Sill meaning

sĭl
A flattened piece of igneous rock forced between beds of stratified rocks.
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A sheet of igneous rock intruded between layers of older rock.
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(also window sill) A horizontal slat which forms the base of a window.

She looked out the window resting her elbows on the window sill.

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A horizontal, structural member of a building near ground level on a foundation or pilings or lying on the ground in earth-fast construction and bearing the upright portion of a frame. Also spelled cill. Also called a ground plate, groundsill, sole, sole-plate, mudsill. An interrupted sill fits between posts instead of being below and supporting the posts in timber framing.
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(geology) A horizontal layer of igneous rock between older rock beds.
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A piece of timber across the bottom of a canal lock for the gates to shut against.
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(UK) A young herring.
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The shaft or thill of a carriage.
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The definition of a sill is a horizontal piece of a frame, generally made out of wood, for a window or door.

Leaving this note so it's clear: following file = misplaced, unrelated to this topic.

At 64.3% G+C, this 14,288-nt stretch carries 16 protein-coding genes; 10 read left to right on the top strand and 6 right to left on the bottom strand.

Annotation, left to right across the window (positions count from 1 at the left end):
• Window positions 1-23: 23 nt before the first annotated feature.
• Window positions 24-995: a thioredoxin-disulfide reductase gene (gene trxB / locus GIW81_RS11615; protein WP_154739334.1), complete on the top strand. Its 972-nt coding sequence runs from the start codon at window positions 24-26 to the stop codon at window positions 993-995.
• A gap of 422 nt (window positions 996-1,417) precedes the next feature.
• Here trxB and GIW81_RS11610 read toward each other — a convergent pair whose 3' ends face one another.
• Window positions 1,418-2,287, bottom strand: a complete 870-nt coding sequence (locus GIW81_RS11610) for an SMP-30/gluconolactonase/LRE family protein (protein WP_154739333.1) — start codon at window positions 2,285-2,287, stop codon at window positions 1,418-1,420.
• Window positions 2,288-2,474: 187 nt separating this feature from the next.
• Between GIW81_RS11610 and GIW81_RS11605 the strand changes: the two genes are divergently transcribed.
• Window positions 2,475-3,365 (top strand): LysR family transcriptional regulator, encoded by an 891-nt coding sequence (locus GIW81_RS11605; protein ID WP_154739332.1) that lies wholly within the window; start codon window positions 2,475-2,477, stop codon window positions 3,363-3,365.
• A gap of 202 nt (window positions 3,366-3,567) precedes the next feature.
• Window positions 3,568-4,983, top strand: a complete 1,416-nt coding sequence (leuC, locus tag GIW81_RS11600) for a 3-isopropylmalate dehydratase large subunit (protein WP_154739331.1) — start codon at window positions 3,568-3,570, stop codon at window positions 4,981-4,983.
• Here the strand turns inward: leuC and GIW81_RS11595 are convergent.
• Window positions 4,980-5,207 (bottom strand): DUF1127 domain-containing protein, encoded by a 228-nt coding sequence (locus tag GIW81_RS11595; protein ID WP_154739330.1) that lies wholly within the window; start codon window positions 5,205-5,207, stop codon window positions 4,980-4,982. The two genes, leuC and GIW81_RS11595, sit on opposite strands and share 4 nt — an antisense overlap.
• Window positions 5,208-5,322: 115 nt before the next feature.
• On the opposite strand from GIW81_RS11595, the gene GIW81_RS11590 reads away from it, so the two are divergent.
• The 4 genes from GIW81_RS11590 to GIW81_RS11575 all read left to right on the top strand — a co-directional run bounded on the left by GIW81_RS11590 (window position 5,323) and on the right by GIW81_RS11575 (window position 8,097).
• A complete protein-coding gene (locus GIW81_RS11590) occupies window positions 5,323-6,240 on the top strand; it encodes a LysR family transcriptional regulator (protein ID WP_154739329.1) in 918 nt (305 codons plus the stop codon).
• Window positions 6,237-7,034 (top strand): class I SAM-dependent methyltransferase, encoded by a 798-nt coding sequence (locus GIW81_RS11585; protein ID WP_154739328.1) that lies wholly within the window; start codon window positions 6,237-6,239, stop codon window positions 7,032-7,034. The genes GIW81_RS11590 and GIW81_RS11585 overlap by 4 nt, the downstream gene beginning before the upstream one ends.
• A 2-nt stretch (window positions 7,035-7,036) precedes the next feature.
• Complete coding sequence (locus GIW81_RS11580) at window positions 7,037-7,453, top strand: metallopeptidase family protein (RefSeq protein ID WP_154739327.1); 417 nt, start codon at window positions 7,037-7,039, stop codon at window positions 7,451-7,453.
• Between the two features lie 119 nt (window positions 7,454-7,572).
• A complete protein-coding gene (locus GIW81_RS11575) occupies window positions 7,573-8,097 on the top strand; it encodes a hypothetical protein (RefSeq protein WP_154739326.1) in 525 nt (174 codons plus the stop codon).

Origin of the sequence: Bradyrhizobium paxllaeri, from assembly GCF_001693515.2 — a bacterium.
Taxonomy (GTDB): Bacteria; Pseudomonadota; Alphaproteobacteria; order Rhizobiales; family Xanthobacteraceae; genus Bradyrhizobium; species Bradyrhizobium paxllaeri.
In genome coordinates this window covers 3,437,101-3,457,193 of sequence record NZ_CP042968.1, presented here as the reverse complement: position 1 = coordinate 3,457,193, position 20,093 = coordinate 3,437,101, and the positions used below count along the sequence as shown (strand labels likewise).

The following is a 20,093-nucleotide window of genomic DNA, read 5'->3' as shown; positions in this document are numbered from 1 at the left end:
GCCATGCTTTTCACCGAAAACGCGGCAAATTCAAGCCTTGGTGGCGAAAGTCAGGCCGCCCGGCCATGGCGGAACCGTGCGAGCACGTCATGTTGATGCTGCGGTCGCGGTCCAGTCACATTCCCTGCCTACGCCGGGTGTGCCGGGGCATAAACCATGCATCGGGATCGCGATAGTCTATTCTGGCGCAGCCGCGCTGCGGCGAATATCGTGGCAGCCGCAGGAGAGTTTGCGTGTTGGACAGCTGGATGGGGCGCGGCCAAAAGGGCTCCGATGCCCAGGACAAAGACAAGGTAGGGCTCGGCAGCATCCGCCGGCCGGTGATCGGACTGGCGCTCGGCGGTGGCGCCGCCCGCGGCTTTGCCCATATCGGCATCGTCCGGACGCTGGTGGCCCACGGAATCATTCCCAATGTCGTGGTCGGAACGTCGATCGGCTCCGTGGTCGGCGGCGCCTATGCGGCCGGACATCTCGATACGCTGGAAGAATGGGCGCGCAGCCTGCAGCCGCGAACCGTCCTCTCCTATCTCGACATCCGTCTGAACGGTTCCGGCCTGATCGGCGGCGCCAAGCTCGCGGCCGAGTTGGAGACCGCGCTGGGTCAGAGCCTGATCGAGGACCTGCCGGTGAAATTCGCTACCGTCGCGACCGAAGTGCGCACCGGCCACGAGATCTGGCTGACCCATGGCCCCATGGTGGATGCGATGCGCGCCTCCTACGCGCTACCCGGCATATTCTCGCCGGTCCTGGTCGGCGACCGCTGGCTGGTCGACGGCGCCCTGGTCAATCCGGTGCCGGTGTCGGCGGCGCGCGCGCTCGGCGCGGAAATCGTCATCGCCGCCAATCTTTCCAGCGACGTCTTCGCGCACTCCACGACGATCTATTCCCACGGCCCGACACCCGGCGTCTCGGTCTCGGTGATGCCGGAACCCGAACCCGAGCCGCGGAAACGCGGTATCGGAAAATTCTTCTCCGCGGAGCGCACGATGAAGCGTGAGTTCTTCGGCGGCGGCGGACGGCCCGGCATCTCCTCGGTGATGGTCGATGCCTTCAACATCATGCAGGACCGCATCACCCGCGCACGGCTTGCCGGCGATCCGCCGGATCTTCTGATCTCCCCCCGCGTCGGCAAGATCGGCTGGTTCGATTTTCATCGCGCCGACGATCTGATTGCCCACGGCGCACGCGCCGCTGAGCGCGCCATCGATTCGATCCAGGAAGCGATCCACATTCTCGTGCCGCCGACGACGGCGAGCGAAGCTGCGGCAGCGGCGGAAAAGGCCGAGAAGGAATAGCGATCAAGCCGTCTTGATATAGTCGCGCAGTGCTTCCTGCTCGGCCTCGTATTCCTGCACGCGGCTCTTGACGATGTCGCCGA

An example of a sill is where a cat may sit looking out the window.

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The horizontal member that bears the upright portion of a frame, especially the horizontal member that forms the base of a window.
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An approximately horizontal sheet of igneous rock intruded between older rock beds.
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A heavy, horizontal timber or line of masonry supporting a house wall, etc.
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A horizontal piece forming the bottom frame of the opening into which a window or door is set.
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Origin of sill

  • Middle English sille from Old English syll threshold
    From American Heritage Dictionary of the English Language, 5th Edition
  • From Middle English sille, selle, sülle, from Old English syll, syl (“sill, threshold, foundation, base, basis"), from Proto-Germanic *sulÄ« (“bar, sill"), from Proto-Indo-European *sel-, *swel- (“beam, board, frame, threshold"). Cognate with Scots sil, sill (“balk, beam, floor, sill"), Dutch zul (“sill"), Low German Sull, Sülle (“threshold, ramp, sill"), Danish syld (“base of a framework building"), Swedish syll (“joist, cross-tie"), Norwegian syll, Icelandic syll, sylla (“sill"). Related also to German Schwelle (> Danish svelle), Old Norse svill, Latin silva (“wood, forest").
    From Wiktionary
  • Compare thill.
    From Wiktionary
  • Compare sile.
    From Wiktionary